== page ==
Foreign Talks: Foreign Talks [Album Review]

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foreign-talks-cover Foreign Talks
Foreign Talks
Expunged Records [2013]

Fire Note Says: Foreign Talks shows loads of potential on their debut.

Album Review: After generating significant online buzz, Portland-based Foreign Talks’s self-titled debut album has arrived, and while it will no doubt be enthusiastically accepted by those who are into the band’s musical aesthetic (more on that below), it may inspire the exact opposite reaction in most Fire Note readers. Not to generalize, but if you’re reading this review, chances are you aren’t into “mainstream” music as much as the typical radio listener. And the mainstream is exactly where Foreign Talks is aiming; while that isn’t a bad thing in and of itself, it does result in music that targets mass appeal, something many readers here may find downright unpalatable.

Foreign Talks craft poppy, radio-friendly tunes that mix elements of rock, pop, and rap. The actual music itself is actually pretty appealing: the band plays tightly (and they DO actually play their instruments), while the arrangements give the album a friendly, laid-back vibe. It’s pretty impressive for a group of teenagers, and sounds like a band that’s been together much longer than two years or so. Some of the tunes may be a bit predictable, but this is a debut album, and the songwriting is strong enough to make it clear why this band received so much pre-album buzz.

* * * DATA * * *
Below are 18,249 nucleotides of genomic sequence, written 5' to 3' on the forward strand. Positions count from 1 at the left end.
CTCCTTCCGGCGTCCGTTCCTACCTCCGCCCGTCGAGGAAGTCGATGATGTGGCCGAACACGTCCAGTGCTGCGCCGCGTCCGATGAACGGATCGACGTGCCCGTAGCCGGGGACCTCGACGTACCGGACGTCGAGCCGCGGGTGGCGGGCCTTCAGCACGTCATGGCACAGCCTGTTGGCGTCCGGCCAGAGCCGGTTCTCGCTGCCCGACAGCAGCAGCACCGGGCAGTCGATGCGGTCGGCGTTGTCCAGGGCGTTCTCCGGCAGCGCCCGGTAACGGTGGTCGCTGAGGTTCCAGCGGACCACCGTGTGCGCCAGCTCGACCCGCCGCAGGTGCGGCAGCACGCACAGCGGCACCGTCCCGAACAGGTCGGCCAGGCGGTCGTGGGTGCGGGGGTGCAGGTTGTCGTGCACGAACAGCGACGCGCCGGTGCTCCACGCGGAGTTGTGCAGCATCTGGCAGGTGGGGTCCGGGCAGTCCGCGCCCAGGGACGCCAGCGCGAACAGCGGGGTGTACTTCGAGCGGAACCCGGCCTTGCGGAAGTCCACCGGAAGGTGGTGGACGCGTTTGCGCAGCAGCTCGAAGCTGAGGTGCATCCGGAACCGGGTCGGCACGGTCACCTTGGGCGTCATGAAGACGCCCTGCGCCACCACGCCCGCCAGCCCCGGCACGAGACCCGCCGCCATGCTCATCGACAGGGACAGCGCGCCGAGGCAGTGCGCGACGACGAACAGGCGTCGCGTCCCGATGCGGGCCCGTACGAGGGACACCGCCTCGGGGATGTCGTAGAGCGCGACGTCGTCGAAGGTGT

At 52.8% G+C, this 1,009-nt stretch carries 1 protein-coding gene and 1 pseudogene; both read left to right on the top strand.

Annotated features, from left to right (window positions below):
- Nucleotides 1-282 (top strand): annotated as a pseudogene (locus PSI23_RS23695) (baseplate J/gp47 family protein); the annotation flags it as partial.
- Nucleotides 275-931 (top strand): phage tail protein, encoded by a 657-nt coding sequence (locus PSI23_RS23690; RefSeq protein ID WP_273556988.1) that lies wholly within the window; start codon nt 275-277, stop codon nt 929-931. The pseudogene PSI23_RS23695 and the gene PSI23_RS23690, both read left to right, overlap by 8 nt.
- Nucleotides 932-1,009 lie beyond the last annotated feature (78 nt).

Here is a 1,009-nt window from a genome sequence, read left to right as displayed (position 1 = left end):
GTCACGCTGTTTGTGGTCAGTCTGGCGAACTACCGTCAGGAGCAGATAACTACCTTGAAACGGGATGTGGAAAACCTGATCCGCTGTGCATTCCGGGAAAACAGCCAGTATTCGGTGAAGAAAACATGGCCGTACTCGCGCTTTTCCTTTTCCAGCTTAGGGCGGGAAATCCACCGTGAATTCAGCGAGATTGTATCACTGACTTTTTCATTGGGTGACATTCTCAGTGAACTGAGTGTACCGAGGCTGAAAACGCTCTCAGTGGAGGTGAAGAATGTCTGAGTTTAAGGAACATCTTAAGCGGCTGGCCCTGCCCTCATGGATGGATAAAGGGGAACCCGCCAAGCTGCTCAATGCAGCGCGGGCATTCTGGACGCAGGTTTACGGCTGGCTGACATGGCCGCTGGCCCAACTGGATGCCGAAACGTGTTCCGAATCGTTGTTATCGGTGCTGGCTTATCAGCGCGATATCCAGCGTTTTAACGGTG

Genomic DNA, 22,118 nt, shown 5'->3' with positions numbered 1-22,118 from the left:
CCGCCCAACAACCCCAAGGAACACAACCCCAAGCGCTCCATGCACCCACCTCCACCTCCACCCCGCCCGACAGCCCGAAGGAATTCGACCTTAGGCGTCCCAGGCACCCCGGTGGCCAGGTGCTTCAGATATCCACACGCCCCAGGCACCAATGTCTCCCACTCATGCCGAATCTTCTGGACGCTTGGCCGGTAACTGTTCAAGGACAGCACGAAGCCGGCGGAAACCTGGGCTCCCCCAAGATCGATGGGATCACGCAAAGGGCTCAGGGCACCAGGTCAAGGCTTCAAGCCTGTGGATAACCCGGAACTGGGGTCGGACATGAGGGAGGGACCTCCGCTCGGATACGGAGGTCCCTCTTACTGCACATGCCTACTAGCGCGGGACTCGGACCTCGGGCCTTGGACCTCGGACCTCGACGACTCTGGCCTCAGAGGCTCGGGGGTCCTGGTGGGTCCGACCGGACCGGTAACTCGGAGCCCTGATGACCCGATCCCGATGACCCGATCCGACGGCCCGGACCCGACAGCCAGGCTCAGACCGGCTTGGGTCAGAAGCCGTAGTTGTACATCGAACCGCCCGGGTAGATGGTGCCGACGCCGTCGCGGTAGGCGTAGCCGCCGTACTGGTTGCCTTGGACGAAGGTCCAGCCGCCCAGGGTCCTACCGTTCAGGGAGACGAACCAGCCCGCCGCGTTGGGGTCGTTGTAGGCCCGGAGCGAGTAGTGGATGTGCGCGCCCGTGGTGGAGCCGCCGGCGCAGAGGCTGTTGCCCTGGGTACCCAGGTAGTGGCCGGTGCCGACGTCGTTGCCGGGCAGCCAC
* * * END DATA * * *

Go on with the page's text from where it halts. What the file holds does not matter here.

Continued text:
So what’s the problem? Well it’s the vocals and—more specifically—the lyrics. With many bands you can ignore the lyrics, even if they’re awful at times; after all, if the music is great, who cares about the lyrics? The trouble with Foreign Talks is that the half-sung, half-rapped lyrics are given such prominence in the mix and can be so repetitive that you can’t help but pay attention to them. Some aren’t too terrible (“The Spell” and “Stay the Same” are even pretty good), but way too many sound like what they are: the product of teenagers (and not in a good way), full of “hip” slang and clichés. Take “Mama,” for instance: “Mac and cheese on a Tuesday night / We’re just trying to fight to keep on that light… // Daddy I’m growing tall / and I’m sorry I don’t play your precious football…”. And that’s just the beginning. Suffice it to say, lyrics aren’t these guys’s strong suit, and when they’re so “in your face,” they tend to ruin songs pretty quickly.

So while Foreign Talks shows plenty of talent and potential, the execution on this album is somewhat of a flop. You get the feeling while listening that after another album or two, with some touring and experience under their belt, they could put out a great album that mixes all manner of genres to create something pretty cool. And while this album will no doubt prove popular with their target audience/peers (read: teenagers), more discerning listeners will probably want to skip it and check back in a few years.

Key Tracks: “NW Wonka”, “The Spell”, “Stay the Same”

Artists With Similar Fire: Gym Class Heroes / Bombay Bicycle Club / Mat Kearney

Foreign Talks Website
Foreign Talks Facebook
Expunged Records

-Reviewed by Simon Workman

Simon Workman

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